“Ipu Obi”, Soil Erosion & Birth Control: Options for Actualizing Better Tomorrow & Proposed Igboukwu Renaissance
By Prof. Uchenna Nwosu
For centuries, most children died of childhood diseases such as diphtheria, whooping cough, and tetanus. Some of the survivors succumbed to epidemics such as the plague and smallpox, or pandemics like Spanish influenza which killed 40-50 million exactly 100 years ago. Due to these health conditions, some mothers had up to 12 or even more children with none surviving! Thus, they developed the mindset to have as many children as possible so that one or two would reach adulthood.
With the introduction of childhood immunization, infant death has now become a rarity, and we no longer see baby caskets of the 1940’s, 50’s and even 60’s. Furthermore, modern medicine has practically abolished epidemics and pandemics. (Two years ago, Ebola popped its head, and was nipped in the bud).
Now that every child should survive to adulthood and epidemics and pandemics are belong to the past, it behooves us to readjust our mindset regarding the number of children we should have, knowing that our God-given land mass does not expand to accommodate uncontrolled population growth. For while technology can now solve the problems of food and clothing for the burgeoning population, it cannot solve the problem of ecological scarring, such as soil erosion from flood water runoffs of new housing compounds and settlements everywhere, hence overpopulation is anti-ecologic.
The diagram below illustrates the expected three generations of a mother with four children today, assuming that each child will also have four children. That mother will expect to have 16 grandchildren in 25 years, 64 great grandchildren in 50 years and 256 great great grandchildren in 75 years. If she lives to be 100, she would have up to 1,024 great great grandchildren! Assuming that 50% of her great grandchildren are males nearly 128 of them are likely to establish new homesteads in Igbo-Ukwu. As each new building covers an area of soil, the amount of the land left to “drink” the annual rainfall decreases geometrically, while the runoff increases in like manner. Interlocked landscaping magnifies the problem. This phenomenon, with its attendant obstruction of traditional flood channels, is the main cause of soil erosion in Igbo-Ukwu.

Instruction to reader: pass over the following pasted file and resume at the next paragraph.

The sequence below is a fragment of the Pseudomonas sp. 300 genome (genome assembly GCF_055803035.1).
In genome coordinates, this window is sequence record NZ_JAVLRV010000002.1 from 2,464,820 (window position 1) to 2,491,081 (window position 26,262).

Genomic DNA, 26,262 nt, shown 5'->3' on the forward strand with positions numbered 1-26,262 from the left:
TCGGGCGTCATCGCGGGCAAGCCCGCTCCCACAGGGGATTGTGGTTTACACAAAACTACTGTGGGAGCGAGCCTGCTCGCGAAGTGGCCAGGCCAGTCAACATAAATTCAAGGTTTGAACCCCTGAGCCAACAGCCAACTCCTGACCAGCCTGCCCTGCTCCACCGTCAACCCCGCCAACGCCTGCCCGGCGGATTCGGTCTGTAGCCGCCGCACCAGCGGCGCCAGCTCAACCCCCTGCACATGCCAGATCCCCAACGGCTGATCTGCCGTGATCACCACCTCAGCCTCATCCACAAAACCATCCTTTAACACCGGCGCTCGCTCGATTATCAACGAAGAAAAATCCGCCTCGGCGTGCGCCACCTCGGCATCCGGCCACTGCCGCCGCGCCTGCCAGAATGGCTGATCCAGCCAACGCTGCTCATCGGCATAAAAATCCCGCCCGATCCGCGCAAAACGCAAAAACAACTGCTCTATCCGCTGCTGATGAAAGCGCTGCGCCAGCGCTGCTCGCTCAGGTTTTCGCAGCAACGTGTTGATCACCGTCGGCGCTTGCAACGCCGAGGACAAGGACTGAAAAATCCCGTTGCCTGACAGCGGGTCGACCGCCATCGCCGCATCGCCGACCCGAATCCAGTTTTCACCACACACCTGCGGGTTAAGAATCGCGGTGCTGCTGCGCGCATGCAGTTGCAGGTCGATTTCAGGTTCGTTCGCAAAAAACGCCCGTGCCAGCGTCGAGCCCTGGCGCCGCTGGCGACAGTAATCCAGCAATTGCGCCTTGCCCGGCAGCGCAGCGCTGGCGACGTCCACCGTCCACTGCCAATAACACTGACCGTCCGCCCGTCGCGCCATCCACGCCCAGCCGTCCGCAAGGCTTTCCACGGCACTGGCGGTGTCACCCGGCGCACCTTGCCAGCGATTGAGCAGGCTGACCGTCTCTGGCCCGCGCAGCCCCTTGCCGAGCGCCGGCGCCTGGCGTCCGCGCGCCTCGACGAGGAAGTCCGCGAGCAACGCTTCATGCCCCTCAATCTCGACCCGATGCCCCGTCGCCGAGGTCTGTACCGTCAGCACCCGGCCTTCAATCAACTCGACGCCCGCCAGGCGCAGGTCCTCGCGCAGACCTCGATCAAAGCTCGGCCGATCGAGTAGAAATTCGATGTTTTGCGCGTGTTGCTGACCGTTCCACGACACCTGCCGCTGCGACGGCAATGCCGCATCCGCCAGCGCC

We Are Stewards of God’s Earth
Ruining our charge through soil erosion is just as immoral as any other act of immortality. It is time to practice, and also educate our dependents to practice birth control through RELIABLE contraceptive methods. This we must do if we wish to maintain our tradition of “ipu obi”. After all, it is no longer how many children we have, but how we raised them to be able to achieve their innate potentials to the maximum. I know I may be preaching to the choir on this forum. But outside this platform, we all have relatives and dependents who can benefit from our wise counseling.
Prof Uchenna Nwosu, M.D.
Think Tank Committee
Igbo-Ukwu Council of Merit Chiefs.